Advocates argue that the actual magnitude of the issue is probably far more severe as the majority of assaults remain undisclosed.

CLEANSING.

Viviane’s family assaulted and whipped her after they uncovered graphic text messages she had sent to her girlfriend.

The local witch doctor took her to their village, where her brothers and aunt forced her to drink concoctions made of hot pepper-infused chicken blood, justifying it as a ritual “cleansing” and inserting it into her anus.

She clarified that there was an opportunity to find a husband who was a pastor in the church and explained that it was not a consideration that he was older than 30 years and had two wives.

She expressed, “There was no conversation regarding it,” including that even prior to notifying her of the agreement, her family obtained the dowry from the clergyman.

“To them, I was akin to a necklace they sold.”

Viviane declared that her spouse could never be compared to such an allegation, notwithstanding the fact that sexual assault is a punishable act in Cameroon.

She stated, “If you accuse him of rape, you are likened to the devil. Furthermore, it is impossible for god to commit rape. A pastor in Cameroon is revered as a deity.”

In 2016, following her departure from an LGBT+ seminar in Yaounde, Frederique bravely shared her experience of being sexually assaulted by a cab driver, while Viviane decided that her safest choice was to escape from Cameroon.

The driver halted in a desolate section of the city, where they both sexually assaulted her, tormenting her with allegations of being a homosexual and a sorceress, before picking up another man and taking her away.

The 33-year-old woman, who shared her story with hundreds of girls in Cameroon during workshops on LGBT+ and sexual health awareness, stated, “They kept shouting at me, indicating that I deserved this punishment because they were trying to correct me.”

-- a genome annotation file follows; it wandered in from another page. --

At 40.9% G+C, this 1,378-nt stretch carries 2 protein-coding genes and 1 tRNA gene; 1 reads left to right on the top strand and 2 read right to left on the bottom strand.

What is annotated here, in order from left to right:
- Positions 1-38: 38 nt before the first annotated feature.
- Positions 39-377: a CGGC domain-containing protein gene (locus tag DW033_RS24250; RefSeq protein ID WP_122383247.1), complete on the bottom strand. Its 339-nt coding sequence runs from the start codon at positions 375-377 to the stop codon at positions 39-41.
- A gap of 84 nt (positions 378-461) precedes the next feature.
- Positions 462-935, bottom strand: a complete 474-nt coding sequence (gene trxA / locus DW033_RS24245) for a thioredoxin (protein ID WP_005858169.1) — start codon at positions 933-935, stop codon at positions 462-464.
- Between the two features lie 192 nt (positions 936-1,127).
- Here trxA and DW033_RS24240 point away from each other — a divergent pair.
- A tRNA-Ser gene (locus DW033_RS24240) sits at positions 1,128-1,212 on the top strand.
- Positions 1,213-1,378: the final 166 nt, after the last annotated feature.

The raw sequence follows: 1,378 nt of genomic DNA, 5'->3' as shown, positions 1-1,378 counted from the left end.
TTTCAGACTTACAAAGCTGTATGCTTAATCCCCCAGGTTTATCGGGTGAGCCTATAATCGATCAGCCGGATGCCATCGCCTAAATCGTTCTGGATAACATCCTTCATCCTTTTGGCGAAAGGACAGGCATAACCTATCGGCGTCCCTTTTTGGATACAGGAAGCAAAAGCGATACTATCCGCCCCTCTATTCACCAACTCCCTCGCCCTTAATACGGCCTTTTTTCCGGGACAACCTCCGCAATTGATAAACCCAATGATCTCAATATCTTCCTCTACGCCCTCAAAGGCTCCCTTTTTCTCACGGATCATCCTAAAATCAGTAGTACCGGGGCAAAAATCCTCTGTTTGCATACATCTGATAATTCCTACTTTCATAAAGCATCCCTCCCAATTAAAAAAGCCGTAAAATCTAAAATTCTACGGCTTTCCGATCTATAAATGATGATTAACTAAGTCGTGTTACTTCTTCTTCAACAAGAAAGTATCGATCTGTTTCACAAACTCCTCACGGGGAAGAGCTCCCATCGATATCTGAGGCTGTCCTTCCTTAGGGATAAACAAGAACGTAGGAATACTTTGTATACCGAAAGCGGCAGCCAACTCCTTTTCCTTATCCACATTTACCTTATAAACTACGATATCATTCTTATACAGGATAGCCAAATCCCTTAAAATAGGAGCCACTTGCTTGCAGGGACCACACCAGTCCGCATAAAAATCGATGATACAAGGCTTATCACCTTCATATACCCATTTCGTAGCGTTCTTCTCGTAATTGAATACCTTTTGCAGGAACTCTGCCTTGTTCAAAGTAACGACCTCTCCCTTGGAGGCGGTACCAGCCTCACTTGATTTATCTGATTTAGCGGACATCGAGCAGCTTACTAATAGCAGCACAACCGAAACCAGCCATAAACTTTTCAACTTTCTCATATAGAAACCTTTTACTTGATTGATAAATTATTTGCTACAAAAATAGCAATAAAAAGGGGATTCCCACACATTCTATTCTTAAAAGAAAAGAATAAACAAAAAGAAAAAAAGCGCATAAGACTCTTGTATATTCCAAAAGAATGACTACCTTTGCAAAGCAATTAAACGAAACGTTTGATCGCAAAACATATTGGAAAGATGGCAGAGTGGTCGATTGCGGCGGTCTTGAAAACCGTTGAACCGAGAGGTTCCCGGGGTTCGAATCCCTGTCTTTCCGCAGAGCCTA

“If I had reported it, I would’ve been seen not as a victim but rather as someone who deserved what had happened.”.

She is convinced that her choice to voice her opinion rescued her existence.

Frederique said she had almost killed herself, fighting back tears. She felt completely depressed, isolated, and alone, and I also had a friend who had been raped.

I wanted to denounce the perpetrators so that it would stop. I didn’t want other girls to go through this like I did, to be a victim like me. I was also very angry. But… I thought of doing the same thing.

It is not easy, she said, to gather lesbians in Cameroon who live with caution and secrecy, constantly changing the names of public places where they communicate using code.

“We persist in our struggle, despite facing dual discrimination – firstly as females, and secondly as lesbians,” she expressed.

Engama of CAMFAIDS understands that even with these precautions, the tragic incident where 20-year-old Kenfack Tobi Aubin Parfait was fatally assaulted by his elder sibling due to his perceived sexual orientation serves as a reminder that safety cannot be guaranteed.

“It’s a genuine battle fought against us,” expressed Engama, who frequently encounters menacing messages of demise.

“However, we will persist in our fight until they become exhausted … Nobody will grant us liberty. We must seize it.”